What you’ll learn:
- What is the Versal Premium Series?
- What are super logic regions (SLRs)?
- Why the VP1902 is important to EDA chip emulation and verification.
AMD’s (formally Xilinx) Versal Premium VP1902 adaptive System-on-Chip (SoC) is built around four super-logic-region (SLR) chiplets connected in a two-by-two layout via a silicon interposer (Fig. 1). A silicon interposer can be viewed as a printed circuit board but at the chip level. It’s able to provide thousands of connections between chiplets.
The chiplets are massive by themselves, but creating larger chiplets reduces the production yield because fewer rectangular chips can fit on a silicon disk. In addition, the number of potential defects ramp up. The size of the chiplet is optimized for the best production results.
The target application for this chip is emulation of new chips. Although a single VP1902 can emulate a sizable integrated circuit, multiple VP1902s on a board and multiple boards in a system are typically used to emulate today’s systems-on-chips (SoCs), which often have a million transistors.
The Versal Premium SoC contains 18.5 million logic cells. Each SLR has a quarter of that. The aggregate bandwidth of the SoC is 5.6 Tb/s—twice that of the earlier Virtex UltraScale+ VU19P FPGA SoC. The latest chips double the number of transceivers to 160, delivering an aggregate bandwidth of 12.2 Tb/s.
The SLRs are functionally identical chips with multiple North-South/East-West network-on-chip (NoC) subsystems for fast movement of data across a chip to connect different parts of the FPGA fabric (Fig. 2).
The fabric itself is conventional programmable logic, but NoCs can put data into a packet and move it through the NoC to another location on the chip or adjacent chips depending on the NoC and connections. NoCs are programmable, and this is typically handled by the FPGA design software.
Data can also be routed to and from the processor subsystem that consists of multiple Arm cores and the SerDes for off-chip communication. In addition, multiple DDR memory controllers on each SLR support off-chip storage. The LVDS15 XPIOs included on every SLR are designed for low-latency communication between chips.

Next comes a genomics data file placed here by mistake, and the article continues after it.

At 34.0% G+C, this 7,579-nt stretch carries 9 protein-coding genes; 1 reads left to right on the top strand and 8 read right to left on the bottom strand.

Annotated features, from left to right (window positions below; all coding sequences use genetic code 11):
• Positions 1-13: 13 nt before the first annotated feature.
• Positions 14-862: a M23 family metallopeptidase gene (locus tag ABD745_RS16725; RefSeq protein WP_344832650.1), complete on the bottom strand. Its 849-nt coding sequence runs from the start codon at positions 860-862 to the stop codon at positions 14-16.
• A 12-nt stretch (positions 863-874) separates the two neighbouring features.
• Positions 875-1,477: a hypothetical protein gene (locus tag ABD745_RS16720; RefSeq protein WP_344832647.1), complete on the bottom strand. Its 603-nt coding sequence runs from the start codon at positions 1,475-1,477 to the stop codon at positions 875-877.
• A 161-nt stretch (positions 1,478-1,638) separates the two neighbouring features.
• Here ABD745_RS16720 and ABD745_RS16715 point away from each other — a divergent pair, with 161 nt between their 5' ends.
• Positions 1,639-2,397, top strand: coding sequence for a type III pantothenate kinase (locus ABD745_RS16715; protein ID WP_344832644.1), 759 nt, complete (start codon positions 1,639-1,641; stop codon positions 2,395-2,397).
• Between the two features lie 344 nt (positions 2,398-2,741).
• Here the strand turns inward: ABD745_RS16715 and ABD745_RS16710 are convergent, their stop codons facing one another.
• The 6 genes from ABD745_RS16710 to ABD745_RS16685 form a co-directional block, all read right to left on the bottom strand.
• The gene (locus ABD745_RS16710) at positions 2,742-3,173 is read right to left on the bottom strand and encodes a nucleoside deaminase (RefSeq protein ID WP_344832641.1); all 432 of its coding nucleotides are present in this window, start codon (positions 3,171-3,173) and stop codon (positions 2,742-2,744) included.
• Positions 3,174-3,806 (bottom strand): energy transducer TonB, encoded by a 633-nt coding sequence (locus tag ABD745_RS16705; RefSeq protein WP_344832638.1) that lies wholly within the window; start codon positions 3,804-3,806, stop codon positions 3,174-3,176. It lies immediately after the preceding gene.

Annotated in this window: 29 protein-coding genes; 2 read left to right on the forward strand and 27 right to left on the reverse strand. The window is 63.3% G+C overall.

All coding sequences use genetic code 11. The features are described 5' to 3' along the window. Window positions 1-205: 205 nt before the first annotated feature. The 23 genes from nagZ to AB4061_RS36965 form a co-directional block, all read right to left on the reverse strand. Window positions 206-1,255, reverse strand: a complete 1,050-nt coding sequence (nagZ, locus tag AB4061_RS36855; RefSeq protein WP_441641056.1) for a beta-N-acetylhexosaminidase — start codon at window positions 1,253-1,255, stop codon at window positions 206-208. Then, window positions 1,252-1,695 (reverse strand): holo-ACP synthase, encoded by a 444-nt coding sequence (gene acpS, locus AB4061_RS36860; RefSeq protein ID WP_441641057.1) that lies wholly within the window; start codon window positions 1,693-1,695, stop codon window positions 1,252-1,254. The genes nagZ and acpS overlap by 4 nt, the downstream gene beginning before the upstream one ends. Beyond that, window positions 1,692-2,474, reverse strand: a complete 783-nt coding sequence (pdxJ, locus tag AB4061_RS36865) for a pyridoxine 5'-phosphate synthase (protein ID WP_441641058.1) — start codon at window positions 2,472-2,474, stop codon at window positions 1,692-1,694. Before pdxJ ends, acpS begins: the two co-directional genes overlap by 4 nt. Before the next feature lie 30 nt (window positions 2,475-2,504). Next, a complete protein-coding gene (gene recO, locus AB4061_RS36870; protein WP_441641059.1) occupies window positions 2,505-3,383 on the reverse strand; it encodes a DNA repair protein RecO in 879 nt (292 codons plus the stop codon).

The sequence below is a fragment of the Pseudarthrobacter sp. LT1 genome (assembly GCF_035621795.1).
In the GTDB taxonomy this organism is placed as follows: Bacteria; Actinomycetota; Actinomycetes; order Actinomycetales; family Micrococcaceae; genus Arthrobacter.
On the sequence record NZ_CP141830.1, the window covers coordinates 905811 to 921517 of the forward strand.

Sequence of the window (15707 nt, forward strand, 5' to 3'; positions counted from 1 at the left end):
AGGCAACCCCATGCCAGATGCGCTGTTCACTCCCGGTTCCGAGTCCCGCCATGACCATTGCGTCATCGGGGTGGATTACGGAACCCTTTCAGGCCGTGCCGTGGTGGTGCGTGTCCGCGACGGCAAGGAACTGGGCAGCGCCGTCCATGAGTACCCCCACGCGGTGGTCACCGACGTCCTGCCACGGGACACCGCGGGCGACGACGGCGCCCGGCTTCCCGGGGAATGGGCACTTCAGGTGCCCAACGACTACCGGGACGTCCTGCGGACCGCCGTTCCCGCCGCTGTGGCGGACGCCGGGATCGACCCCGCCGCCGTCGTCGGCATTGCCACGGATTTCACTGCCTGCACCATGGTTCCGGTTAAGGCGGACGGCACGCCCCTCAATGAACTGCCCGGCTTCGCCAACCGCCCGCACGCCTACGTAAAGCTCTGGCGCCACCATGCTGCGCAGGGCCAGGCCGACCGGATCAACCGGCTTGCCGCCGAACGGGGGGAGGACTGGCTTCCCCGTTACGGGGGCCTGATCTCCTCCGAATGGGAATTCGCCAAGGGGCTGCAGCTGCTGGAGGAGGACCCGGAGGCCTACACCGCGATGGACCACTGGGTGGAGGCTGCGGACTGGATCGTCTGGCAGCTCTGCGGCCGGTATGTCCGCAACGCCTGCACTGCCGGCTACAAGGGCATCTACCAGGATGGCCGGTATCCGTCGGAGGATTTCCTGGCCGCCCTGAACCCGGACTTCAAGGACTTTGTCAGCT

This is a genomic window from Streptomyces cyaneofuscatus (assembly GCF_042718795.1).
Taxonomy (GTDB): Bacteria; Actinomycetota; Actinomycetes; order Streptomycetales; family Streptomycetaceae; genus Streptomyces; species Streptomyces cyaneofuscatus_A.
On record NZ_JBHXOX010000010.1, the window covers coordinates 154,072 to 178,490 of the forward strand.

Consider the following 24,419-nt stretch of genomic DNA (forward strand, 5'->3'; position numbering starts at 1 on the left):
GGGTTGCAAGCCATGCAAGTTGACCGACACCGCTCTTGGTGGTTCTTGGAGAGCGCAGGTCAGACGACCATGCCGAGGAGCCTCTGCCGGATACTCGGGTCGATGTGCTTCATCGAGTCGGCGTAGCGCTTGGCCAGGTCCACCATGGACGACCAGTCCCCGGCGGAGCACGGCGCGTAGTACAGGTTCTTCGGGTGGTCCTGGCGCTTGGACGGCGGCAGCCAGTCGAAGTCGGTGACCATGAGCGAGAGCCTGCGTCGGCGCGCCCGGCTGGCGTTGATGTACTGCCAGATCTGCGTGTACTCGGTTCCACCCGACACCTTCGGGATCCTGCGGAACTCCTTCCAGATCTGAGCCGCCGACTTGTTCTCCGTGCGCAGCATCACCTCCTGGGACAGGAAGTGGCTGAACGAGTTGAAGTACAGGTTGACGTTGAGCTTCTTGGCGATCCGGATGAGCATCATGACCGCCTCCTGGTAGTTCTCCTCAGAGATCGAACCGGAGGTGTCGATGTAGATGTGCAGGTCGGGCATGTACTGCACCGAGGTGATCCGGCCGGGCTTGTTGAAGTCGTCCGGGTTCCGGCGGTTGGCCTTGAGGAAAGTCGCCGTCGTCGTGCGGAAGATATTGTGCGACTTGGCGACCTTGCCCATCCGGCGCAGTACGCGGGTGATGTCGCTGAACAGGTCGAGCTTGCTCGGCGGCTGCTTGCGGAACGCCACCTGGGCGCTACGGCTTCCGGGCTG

Why FPGAs are Important for Chip Verification
These days, chips are never built from scratch. They’re verified and emulated many times before chips are actually made because the cost of a failed chip due to design or implementation errors can be massive. This is especially true for the more complex SoC chips being built with multiple processor cores, AI accelerators, GPUs, and more in a single device.
Over half the cost of a design is verification and validation. The term “shift-left” is currently used to indicate the movement of verification and validation further to the left in the design cycle.
Software emulation is always possible, but the speed is limited by the underlying hardware and software. Hardware emulation utilizes FPGAs like the VP1902 to evaluate a chip design more quickly than software emulation. Still, multiple VP1902s are usually needed to emulate a very large chip requiring more sophisticated design and synthesis tools (Fig. 3).
AMD’s Vivado is the software utilized to layout an FPGA implementation of a logic design. The challenge for the software is to optimize the use of the NoCs and the silicon interposer connections available in a Versal Premium chip, which is no easy feat and one that’s essentially hidden from the developer.
Debugging the emulated chips is one thing; debugging the emulation is another. The VP1902 includes improvements that provide more insight and accelerate the extraction of data within a configuration for debugging purposes. The support can perform full save-and-restore operation via enhanced readback IP and data can be streamed through PCI Express. The system supports continuous readback with selective scan-chain register readback.
Emulation and verification aren’t the only applications for the VP1902, although these applications will suck up a sizable chunk of the devices when they become available. Large, high-speed FPGAs are used in high-performance applications such as military radar and artificial-intelligence applications where soft logic provides an advantage for performance and updates.